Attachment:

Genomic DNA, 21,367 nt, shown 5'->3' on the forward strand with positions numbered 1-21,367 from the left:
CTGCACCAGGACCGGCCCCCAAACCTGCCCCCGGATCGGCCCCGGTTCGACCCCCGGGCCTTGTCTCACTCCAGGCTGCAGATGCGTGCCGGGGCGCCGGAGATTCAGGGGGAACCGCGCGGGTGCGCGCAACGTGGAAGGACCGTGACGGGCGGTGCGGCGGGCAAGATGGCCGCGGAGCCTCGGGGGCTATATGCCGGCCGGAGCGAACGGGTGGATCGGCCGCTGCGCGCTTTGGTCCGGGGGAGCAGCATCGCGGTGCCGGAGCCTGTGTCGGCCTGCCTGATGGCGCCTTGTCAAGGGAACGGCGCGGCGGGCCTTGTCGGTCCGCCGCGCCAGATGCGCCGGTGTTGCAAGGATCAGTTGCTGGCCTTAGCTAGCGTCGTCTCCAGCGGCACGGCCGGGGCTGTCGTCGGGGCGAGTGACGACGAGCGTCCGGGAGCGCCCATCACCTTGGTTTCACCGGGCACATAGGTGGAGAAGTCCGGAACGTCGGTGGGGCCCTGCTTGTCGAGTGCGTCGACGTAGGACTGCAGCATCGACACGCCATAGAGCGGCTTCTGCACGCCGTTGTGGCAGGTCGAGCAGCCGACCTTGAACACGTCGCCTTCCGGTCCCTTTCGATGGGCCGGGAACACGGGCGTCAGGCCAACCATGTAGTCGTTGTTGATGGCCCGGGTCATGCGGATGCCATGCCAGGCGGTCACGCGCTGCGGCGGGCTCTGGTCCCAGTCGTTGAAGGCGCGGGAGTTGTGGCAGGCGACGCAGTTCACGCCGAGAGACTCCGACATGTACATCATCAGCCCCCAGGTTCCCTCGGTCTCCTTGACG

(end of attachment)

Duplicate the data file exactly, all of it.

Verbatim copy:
Genomic DNA, 21,367 nt, shown 5'->3' on the forward strand with positions numbered 1-21,367 from the left:
CTGCACCAGGACCGGCCCCCAAACCTGCCCCCGGATCGGCCCCGGTTCGACCCCCGGGCCTTGTCTCACTCCAGGCTGCAGATGCGTGCCGGGGCGCCGGAGATTCAGGGGGAACCGCGCGGGTGCGCGCAACGTGGAAGGACCGTGACGGGCGGTGCGGCGGGCAAGATGGCCGCGGAGCCTCGGGGGCTATATGCCGGCCGGAGCGAACGGGTGGATCGGCCGCTGCGCGCTTTGGTCCGGGGGAGCAGCATCGCGGTGCCGGAGCCTGTGTCGGCCTGCCTGATGGCGCCTTGTCAAGGGAACGGCGCGGCGGGCCTTGTCGGTCCGCCGCGCCAGATGCGCCGGTGTTGCAAGGATCAGTTGCTGGCCTTAGCTAGCGTCGTCTCCAGCGGCACGGCCGGGGCTGTCGTCGGGGCGAGTGACGACGAGCGTCCGGGAGCGCCCATCACCTTGGTTTCACCGGGCACATAGGTGGAGAAGTCCGGAACGTCGGTGGGGCCCTGCTTGTCGAGTGCGTCGACGTAGGACTGCAGCATCGACACGCCATAGAGCGGCTTCTGCACGCCGTTGTGGCAGGTCGAGCAGCCGACCTTGAACACGTCGCCTTCCGGTCCCTTTCGATGGGCCGGGAACACGGGCGTCAGGCCAACCATGTAGTCGTTGTTGATGGCCCGGGTCATGCGGATGCCATGCCAGGCGGTCACGCGCTGCGGCGGGCTCTGGTCCCAGTCGTTGAAGGCGCGGGAGTTGTGGCAGGCGACGCAGTTCACGCCGAGAGACTCCGACATGTACATCATCAGCCCCCAGGTTCCCTCGGTCTCCTTGACG